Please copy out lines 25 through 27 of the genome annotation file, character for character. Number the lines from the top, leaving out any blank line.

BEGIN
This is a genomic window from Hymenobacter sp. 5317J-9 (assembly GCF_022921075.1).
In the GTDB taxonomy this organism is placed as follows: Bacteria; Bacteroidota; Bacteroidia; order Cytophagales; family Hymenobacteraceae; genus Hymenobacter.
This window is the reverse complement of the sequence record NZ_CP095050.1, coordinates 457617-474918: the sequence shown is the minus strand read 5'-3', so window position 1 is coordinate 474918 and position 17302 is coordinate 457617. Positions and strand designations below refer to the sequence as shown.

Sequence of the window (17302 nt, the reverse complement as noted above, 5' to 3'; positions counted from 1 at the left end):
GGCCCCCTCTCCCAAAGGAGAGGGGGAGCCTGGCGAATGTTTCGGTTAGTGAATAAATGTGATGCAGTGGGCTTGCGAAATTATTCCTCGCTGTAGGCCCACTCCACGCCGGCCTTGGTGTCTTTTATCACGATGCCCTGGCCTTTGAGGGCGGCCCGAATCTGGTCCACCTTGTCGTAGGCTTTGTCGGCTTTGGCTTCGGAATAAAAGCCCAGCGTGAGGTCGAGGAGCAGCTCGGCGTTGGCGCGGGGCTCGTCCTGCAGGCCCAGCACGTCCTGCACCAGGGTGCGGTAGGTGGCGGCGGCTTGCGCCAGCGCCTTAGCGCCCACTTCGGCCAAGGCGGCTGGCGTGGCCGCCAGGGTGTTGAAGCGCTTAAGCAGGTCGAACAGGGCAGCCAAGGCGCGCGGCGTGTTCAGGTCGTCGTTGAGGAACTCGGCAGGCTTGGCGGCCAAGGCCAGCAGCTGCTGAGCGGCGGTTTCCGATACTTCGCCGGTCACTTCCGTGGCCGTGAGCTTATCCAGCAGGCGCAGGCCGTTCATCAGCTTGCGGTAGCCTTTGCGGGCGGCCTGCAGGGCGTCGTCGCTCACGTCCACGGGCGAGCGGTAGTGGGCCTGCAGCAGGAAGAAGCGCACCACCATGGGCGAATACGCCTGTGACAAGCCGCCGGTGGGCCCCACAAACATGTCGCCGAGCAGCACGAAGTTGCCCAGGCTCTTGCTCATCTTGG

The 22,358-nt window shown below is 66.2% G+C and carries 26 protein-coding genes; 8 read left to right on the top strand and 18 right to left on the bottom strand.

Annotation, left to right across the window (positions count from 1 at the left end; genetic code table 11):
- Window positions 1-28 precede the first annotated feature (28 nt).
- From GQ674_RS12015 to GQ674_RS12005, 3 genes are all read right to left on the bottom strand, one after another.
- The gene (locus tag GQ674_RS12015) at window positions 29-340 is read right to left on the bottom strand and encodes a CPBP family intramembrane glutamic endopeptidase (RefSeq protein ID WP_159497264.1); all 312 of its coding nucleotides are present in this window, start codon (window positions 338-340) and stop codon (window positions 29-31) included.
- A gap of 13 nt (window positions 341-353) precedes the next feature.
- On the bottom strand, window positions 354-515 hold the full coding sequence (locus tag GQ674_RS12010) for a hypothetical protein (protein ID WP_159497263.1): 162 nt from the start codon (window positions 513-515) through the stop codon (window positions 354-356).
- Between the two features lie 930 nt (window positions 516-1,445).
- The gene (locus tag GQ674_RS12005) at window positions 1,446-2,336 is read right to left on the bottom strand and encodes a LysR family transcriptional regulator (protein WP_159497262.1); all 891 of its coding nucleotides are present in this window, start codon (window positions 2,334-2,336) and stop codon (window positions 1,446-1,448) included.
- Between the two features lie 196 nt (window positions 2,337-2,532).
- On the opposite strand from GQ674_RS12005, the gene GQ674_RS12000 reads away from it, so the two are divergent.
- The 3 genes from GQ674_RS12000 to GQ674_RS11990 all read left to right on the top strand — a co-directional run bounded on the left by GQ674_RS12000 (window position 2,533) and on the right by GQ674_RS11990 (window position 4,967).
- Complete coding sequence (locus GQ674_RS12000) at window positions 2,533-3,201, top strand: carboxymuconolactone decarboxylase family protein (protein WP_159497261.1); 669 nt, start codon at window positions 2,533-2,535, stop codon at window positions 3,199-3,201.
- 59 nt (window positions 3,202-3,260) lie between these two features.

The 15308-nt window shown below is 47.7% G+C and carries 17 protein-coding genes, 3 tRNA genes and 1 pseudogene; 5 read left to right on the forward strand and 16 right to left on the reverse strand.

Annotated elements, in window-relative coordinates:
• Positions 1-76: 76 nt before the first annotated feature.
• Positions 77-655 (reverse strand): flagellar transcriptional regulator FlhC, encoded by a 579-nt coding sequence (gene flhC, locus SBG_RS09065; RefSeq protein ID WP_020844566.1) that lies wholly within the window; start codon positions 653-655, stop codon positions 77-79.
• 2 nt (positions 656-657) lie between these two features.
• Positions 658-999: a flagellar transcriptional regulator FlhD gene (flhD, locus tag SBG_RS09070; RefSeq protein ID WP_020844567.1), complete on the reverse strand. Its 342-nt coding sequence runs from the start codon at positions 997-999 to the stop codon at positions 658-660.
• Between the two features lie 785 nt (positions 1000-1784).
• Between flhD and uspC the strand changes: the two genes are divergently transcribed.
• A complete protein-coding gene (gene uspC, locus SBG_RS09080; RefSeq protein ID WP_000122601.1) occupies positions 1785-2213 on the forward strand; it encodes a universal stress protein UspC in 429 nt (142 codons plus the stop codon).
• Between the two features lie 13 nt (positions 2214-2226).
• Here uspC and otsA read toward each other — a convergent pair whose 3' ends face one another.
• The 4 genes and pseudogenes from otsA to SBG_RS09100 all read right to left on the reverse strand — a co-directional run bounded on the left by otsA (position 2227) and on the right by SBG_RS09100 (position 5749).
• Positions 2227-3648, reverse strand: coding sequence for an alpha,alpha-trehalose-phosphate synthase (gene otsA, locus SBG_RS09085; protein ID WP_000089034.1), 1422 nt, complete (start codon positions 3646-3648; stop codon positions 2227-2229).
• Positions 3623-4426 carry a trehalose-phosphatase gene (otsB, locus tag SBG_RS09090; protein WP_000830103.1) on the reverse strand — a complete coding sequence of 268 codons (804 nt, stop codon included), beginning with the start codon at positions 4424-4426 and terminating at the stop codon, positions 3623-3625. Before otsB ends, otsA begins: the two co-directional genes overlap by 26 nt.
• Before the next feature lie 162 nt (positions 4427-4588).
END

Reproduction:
• Positions 658-999: a flagellar transcriptional regulator FlhD gene (flhD, locus tag SBG_RS09070; RefSeq protein ID WP_020844567.1), complete on the reverse strand. Its 342-nt coding sequence runs from the start codon at positions 997-999 to the stop codon at positions 658-660.
• Between the two features lie 785 nt (positions 1000-1784).
• Between flhD and uspC the strand changes: the two genes are divergently transcribed.